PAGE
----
Time-of-Use Monitoring Assessment of U.S. Coast Guard Residential Solar Water Heating Pilot Project
April 30, 2003
A combination of high energy costs, uniform solar resource, and an active solar industry combine to make Hawaii a good location for cost-effective application of solar water heating. In 1998, the U.S. Coast Guard received a FEMP grant to install solar water heating systems as a pilot project on 60 existing three-bedroom houses at Kiai Kai Hale U.S. Coast Guard Housing Area in Honolulu, Hawaii. The non-freezing climate allows for simple solar water heating system designs. In the mild climate of Hawaii, solar water heating can displace a large fraction of a home's electricity use since heating and cooling loads are small. This particular solar water heating project presented a cost-effective opportunity to contribute toward the goals of Executive Order 13123.
The installed solar water heating systems are of the active (pumped), direct type, where potable water is circulated to the collectors by a single pump controlled by a differential temperature thermostat controller. A single tank serves as both electric water heater and solar storage tank. The consequential heat loss of sending electric-heated water to the collectors is mitigated by:
- installation of a timer to keep the electric heating elements off during the day,
- setting a low temperature for control of the electric heating elements, and
- reduced heat loss (naturally) from the collector attributed to high ambient temperatures in Hawaii.
The systems were installed by Pacific Mechanical Company at an average cost of $3,200 ($4,000 minus $800 utility rebate) per system.
DOE's National Renewable Energy Laboratory (NREL) conducted a time-of-use monitoring assessment of the solar water heating pilot units, which will give the Coast Guard the information it needs to negotiate for financing and implementing solar water heating on the remaining 256 units in the housing area. On 25 houses with solar water heating and 25 identical houses without solar, instruments were installed to measure on/off cycles of the electric water heaters and the tank outlet temperature. The results were monitored for a 6-week period from June 11 to July 25, 2002, with a statistical extrapolation to estimate annual savings.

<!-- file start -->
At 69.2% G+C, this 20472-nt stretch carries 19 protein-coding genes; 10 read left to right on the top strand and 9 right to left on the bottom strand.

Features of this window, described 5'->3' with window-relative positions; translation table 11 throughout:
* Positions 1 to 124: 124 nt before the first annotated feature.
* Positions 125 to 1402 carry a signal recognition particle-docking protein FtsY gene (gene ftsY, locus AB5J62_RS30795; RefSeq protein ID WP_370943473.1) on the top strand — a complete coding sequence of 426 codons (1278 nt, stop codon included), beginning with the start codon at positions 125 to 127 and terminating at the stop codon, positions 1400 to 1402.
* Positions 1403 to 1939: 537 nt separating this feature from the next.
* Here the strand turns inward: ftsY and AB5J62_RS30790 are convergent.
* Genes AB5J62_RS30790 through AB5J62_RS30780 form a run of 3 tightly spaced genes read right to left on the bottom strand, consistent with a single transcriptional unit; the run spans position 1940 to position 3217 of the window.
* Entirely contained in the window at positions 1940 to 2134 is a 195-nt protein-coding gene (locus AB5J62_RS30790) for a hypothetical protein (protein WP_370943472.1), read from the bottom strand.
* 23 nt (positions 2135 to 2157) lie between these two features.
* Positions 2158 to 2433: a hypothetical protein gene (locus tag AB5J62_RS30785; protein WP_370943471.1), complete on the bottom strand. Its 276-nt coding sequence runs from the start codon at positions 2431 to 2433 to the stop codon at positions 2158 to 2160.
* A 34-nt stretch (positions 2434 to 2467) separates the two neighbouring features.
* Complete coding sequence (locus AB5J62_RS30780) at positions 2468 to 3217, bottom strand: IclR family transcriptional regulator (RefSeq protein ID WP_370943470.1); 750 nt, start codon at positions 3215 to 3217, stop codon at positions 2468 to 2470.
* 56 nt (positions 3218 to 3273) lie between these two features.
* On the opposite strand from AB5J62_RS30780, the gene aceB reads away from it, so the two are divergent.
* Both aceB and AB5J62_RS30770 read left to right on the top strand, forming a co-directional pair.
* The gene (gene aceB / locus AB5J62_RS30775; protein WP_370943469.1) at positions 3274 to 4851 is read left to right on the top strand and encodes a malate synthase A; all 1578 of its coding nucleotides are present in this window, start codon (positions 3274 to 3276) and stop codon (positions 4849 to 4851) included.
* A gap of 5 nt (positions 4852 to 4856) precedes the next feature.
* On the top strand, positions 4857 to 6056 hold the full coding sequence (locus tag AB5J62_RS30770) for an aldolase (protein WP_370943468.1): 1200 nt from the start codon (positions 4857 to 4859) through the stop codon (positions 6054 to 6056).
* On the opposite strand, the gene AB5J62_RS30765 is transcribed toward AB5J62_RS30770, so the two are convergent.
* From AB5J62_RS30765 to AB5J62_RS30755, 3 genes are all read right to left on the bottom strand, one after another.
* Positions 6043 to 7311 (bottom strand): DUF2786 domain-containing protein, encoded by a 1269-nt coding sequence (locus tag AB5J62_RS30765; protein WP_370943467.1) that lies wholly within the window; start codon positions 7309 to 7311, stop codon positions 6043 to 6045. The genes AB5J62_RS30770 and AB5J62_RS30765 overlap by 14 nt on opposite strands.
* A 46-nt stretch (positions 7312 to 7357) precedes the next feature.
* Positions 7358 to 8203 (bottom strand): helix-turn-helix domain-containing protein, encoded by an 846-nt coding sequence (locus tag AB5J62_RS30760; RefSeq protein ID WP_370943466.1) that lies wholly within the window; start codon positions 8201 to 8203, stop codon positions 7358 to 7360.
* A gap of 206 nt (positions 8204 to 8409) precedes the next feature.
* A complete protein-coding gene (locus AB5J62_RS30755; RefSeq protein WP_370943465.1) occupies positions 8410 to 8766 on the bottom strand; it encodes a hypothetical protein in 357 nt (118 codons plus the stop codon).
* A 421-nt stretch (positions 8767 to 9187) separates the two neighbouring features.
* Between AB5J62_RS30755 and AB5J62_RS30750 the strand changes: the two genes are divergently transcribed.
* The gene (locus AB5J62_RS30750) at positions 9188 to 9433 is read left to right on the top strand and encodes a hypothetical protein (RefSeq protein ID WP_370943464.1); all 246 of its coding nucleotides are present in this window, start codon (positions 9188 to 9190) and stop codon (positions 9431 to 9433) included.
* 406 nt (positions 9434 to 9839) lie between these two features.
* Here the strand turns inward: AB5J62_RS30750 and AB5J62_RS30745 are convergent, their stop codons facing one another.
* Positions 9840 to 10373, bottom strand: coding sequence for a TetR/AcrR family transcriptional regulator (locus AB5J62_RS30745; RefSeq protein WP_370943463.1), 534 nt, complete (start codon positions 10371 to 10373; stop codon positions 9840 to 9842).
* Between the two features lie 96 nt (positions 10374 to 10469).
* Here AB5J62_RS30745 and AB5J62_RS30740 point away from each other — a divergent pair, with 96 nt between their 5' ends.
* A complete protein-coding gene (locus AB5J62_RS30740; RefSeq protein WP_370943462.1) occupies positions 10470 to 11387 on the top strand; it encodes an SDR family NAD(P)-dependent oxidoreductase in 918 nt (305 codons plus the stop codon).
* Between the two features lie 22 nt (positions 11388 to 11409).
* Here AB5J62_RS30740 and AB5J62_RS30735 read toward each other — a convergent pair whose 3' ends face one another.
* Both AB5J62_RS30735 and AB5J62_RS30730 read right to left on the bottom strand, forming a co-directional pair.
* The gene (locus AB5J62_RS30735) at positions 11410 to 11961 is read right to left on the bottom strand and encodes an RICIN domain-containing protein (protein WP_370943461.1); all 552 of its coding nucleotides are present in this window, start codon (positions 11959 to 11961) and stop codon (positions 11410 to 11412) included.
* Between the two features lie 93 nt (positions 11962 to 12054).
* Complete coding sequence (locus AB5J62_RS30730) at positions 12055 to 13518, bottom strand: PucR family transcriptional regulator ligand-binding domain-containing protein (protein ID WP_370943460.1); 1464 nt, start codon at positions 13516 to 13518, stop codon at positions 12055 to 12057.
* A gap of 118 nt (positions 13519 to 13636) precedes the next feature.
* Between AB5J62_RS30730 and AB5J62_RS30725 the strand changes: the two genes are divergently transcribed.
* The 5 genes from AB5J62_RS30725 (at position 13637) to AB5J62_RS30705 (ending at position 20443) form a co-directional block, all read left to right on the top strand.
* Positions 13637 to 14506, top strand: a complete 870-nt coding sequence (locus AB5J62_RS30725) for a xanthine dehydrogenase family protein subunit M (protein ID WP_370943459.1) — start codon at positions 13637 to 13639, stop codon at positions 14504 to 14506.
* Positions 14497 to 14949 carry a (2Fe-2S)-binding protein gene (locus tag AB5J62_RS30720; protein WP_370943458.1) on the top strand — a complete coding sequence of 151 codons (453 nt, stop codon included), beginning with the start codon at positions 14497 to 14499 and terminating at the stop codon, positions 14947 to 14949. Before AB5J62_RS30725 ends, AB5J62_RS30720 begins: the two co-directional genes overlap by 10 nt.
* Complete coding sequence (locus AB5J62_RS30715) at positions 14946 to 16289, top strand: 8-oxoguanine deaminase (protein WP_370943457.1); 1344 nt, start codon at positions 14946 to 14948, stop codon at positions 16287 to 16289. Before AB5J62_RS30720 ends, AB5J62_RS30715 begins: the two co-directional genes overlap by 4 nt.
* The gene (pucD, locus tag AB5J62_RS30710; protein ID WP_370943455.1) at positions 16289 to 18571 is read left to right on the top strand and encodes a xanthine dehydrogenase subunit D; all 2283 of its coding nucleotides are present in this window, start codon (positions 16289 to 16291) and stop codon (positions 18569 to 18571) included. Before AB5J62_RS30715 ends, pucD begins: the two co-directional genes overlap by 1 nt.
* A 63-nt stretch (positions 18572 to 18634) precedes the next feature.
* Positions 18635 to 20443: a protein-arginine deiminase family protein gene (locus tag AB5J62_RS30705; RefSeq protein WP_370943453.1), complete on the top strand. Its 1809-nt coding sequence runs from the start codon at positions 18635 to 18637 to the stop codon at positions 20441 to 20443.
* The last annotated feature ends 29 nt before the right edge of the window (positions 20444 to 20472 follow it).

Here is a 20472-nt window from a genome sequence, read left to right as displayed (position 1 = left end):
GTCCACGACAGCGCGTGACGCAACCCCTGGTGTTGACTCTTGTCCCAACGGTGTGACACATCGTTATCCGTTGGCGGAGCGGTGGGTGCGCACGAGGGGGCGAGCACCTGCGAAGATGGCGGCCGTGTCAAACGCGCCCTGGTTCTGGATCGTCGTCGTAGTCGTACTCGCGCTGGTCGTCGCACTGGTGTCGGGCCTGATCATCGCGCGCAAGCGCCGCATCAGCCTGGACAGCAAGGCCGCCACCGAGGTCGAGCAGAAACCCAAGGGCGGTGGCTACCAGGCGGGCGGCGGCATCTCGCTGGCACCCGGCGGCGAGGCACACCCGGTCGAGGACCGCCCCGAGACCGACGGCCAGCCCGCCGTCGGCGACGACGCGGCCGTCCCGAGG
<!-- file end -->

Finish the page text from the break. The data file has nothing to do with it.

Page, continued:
The graph illustrates the average water heating power for houses with and without solar water heating, showing very substantial savings, especially in the evening when utility peak load occurs. Savings in peak demand (as opposed to average power) were measured at 1.62 kilowatts per house. Annual energy savings were estimated at 3,008 kilowatthours per house per year, and annual cost savings per house were estimated at $380 per year due to solar. For a system cost of $3,200 and a 25-year present worth factor of 17.1, the savings to investment ratio (SIR) is 2.03. Even without the rebate, the Coast Guard solar water heating application is cost effective according to Life Cycle Cost Methodology and Procedures (10 CFR 436), (which requires SIR>1.0). The annual solar fraction of total energy used is estimated at 74 percent and annual solar water heating system efficiency is estimated at 24 percent. The International Performance Measurement and Verification Protocol as applied to renewable energy systems was used in this analysis. NREL's analysis, in support of the Coast Guard pilot project, provides detailed load and time-of-use information useful to designers, utilities, and Federal and State agencies implementing solar water heating programs in Hawaii.
For more information, please contact Andy Walker of NREL at 303-384-7531 or firstname.lastname@example.org.